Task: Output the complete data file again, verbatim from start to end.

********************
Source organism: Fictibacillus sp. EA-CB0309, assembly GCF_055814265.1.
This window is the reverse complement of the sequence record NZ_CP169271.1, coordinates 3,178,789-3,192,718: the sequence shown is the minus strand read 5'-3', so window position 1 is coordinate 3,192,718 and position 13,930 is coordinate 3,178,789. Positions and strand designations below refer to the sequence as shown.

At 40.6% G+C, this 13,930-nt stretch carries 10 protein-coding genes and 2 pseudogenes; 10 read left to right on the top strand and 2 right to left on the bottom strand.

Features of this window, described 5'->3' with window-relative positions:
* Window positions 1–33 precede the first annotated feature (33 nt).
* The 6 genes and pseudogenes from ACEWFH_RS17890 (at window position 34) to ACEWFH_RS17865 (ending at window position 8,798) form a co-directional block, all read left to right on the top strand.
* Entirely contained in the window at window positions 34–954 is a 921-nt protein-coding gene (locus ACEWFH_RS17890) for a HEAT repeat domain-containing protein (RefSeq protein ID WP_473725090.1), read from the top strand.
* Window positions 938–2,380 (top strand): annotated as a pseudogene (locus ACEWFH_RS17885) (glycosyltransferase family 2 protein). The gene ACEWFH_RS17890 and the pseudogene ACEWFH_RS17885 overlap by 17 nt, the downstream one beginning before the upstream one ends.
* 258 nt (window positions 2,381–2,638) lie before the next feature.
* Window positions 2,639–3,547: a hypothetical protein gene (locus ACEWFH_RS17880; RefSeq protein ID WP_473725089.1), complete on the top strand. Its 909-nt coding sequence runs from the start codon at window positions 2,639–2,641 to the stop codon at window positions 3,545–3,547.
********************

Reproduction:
Source organism: Fictibacillus sp. EA-CB0309, assembly GCF_055814265.1.
This window is the reverse complement of the sequence record NZ_CP169271.1, coordinates 3,178,789-3,192,718: the sequence shown is the minus strand read 5'-3', so window position 1 is coordinate 3,192,718 and position 13,930 is coordinate 3,178,789. Positions and strand designations below refer to the sequence as shown.

At 40.6% G+C, this 13,930-nt stretch carries 10 protein-coding genes and 2 pseudogenes; 10 read left to right on the top strand and 2 right to left on the bottom strand.

Features of this window, described 5'->3' with window-relative positions:
* Window positions 1–33 precede the first annotated feature (33 nt).
* The 6 genes and pseudogenes from ACEWFH_RS17890 (at window position 34) to ACEWFH_RS17865 (ending at window position 8,798) form a co-directional block, all read left to right on the top strand.
* Entirely contained in the window at window positions 34–954 is a 921-nt protein-coding gene (locus ACEWFH_RS17890) for a HEAT repeat domain-containing protein (RefSeq protein ID WP_473725090.1), read from the top strand.
* Window positions 938–2,380 (top strand): annotated as a pseudogene (locus ACEWFH_RS17885) (glycosyltransferase family 2 protein). The gene ACEWFH_RS17890 and the pseudogene ACEWFH_RS17885 overlap by 17 nt, the downstream one beginning before the upstream one ends.
* 258 nt (window positions 2,381–2,638) lie before the next feature.
* Window positions 2,639–3,547: a hypothetical protein gene (locus ACEWFH_RS17880; RefSeq protein ID WP_473725089.1), complete on the top strand. Its 909-nt coding sequence runs from the start codon at window positions 2,639–2,641 to the stop codon at window positions 3,545–3,547.